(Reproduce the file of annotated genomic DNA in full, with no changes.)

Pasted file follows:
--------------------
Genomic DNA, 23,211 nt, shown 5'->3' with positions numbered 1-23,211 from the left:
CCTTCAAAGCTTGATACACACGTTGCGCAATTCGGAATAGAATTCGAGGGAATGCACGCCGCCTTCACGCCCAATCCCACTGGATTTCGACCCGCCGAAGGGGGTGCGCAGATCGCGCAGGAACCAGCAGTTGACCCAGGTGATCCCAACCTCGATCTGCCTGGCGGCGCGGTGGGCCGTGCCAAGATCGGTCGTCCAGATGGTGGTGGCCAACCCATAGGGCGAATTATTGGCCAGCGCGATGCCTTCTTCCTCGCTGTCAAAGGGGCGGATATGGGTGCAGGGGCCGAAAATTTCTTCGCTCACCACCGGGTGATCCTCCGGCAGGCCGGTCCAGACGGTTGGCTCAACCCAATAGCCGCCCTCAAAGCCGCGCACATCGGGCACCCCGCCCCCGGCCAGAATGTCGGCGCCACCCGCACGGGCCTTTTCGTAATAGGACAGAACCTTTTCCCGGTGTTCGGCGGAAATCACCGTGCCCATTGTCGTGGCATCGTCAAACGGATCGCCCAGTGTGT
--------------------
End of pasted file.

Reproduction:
Genomic DNA, 23,211 nt, shown 5'->3' with positions numbered 1-23,211 from the left:
CCTTCAAAGCTTGATACACACGTTGCGCAATTCGGAATAGAATTCGAGGGAATGCACGCCGCCTTCACGCCCAATCCCACTGGATTTCGACCCGCCGAAGGGGGTGCGCAGATCGCGCAGGAACCAGCAGTTGACCCAGGTGATCCCAACCTCGATCTGCCTGGCGGCGCGGTGGGCCGTGCCAAGATCGGTCGTCCAGATGGTGGTGGCCAACCCATAGGGCGAATTATTGGCCAGCGCGATGCCTTCTTCCTCGCTGTCAAAGGGGCGGATATGGGTGCAGGGGCCGAAAATTTCTTCGCTCACCACCGGGTGATCCTCCGGCAGGCCGGTCCAGACGGTTGGCTCAACCCAATAGCCGCCCTCAAAGCCGCGCACATCGGGCACCCCGCCCCCGGCCAGAATGTCGGCGCCACCCGCACGGGCCTTTTCGTAATAGGACAGAACCTTTTCCCGGTGTTCGGCGGAAATCACCGTGCCCATTGTCGTGGCATCGTCAAACGGATCGCCCAGTGTGT